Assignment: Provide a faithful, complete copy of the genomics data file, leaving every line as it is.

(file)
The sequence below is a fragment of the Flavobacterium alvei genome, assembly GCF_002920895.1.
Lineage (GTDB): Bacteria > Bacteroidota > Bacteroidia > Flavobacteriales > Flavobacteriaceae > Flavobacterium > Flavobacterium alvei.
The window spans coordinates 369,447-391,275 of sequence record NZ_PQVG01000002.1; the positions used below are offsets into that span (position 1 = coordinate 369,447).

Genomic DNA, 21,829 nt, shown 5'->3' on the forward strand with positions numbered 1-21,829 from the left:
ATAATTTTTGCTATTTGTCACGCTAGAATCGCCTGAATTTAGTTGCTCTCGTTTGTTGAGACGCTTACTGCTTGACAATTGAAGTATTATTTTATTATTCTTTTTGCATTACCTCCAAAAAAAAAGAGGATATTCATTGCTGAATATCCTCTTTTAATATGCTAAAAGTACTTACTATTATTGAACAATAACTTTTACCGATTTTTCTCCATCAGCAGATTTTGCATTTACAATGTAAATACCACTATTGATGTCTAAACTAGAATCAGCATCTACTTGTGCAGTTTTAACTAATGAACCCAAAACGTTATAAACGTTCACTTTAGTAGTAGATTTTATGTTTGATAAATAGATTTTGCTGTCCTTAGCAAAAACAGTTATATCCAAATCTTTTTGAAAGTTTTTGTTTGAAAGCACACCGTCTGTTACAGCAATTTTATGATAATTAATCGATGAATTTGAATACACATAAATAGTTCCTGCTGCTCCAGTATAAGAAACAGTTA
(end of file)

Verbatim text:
The sequence below is a fragment of the Flavobacterium alvei genome, assembly GCF_002920895.1.
Lineage (GTDB): Bacteria > Bacteroidota > Bacteroidia > Flavobacteriales > Flavobacteriaceae > Flavobacterium > Flavobacterium alvei.
The window spans coordinates 369,447-391,275 of sequence record NZ_PQVG01000002.1; the positions used below are offsets into that span (position 1 = coordinate 369,447).

Genomic DNA, 21,829 nt, shown 5'->3' on the forward strand with positions numbered 1-21,829 from the left:
ATAATTTTTGCTATTTGTCACGCTAGAATCGCCTGAATTTAGTTGCTCTCGTTTGTTGAGACGCTTACTGCTTGACAATTGAAGTATTATTTTATTATTCTTTTTGCATTACCTCCAAAAAAAAAGAGGATATTCATTGCTGAATATCCTCTTTTAATATGCTAAAAGTACTTACTATTATTGAACAATAACTTTTACCGATTTTTCTCCATCAGCAGATTTTGCATTTACAATGTAAATACCACTATTGATGTCTAAACTAGAATCAGCATCTACTTGTGCAGTTTTAACTAATGAACCCAAAACGTTATAAACGTTCACTTTAGTAGTAGATTTTATGTTTGATAAATAGATTTTGCTGTCCTTAGCAAAAACAGTTATATCCAAATCTTTTTGAAAGTTTTTGTTTGAAAGCACACCGTCTGTTACAGCAATTTTATGATAATTAATCGATGAATTTGAATACACATAAATAGTTCCTGCTGCTCCAGTATAAGAAACAGTTA